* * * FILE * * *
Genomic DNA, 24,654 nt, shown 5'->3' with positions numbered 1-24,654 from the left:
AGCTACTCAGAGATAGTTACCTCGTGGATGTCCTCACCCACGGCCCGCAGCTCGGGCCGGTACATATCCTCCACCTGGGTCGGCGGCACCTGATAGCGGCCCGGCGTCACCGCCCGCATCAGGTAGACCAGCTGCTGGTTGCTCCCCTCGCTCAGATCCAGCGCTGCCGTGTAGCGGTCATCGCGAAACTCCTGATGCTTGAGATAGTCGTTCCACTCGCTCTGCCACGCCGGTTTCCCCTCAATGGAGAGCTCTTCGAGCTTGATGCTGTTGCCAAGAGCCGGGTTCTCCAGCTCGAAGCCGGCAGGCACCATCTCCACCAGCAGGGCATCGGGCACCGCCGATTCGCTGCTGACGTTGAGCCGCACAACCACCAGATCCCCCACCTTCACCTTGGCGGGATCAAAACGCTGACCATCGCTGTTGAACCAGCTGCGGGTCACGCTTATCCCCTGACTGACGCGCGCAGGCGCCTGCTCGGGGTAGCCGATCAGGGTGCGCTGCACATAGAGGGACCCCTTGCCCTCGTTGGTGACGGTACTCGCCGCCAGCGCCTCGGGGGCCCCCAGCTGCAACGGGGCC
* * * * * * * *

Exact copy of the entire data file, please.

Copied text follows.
Genomic DNA, 24,654 nt, shown 5'->3' with positions numbered 1-24,654 from the left:
AGCTACTCAGAGATAGTTACCTCGTGGATGTCCTCACCCACGGCCCGCAGCTCGGGCCGGTACATATCCTCCACCTGGGTCGGCGGCACCTGATAGCGGCCCGGCGTCACCGCCCGCATCAGGTAGACCAGCTGCTGGTTGCTCCCCTCGCTCAGATCCAGCGCTGCCGTGTAGCGGTCATCGCGAAACTCCTGATGCTTGAGATAGTCGTTCCACTCGCTCTGCCACGCCGGTTTCCCCTCAATGGAGAGCTCTTCGAGCTTGATGCTGTTGCCAAGAGCCGGGTTCTCCAGCTCGAAGCCGGCAGGCACCATCTCCACCAGCAGGGCATCGGGCACCGCCGATTCGCTGCTGACGTTGAGCCGCACAACCACCAGATCCCCCACCTTCACCTTGGCGGGATCAAAACGCTGACCATCGCTGTTGAACCAGCTGCGGGTCACGCTTATCCCCTGACTGACGCGCGCAGGCGCCTGCTCGGGGTAGCCGATCAGGGTGCGCTGCACATAGAGGGACCCCTTGCCCTCGTTGGTGACGGTACTCGCCGCCAGCGCCTCGGGGGCCCCCAGCTGCAACGGGGCC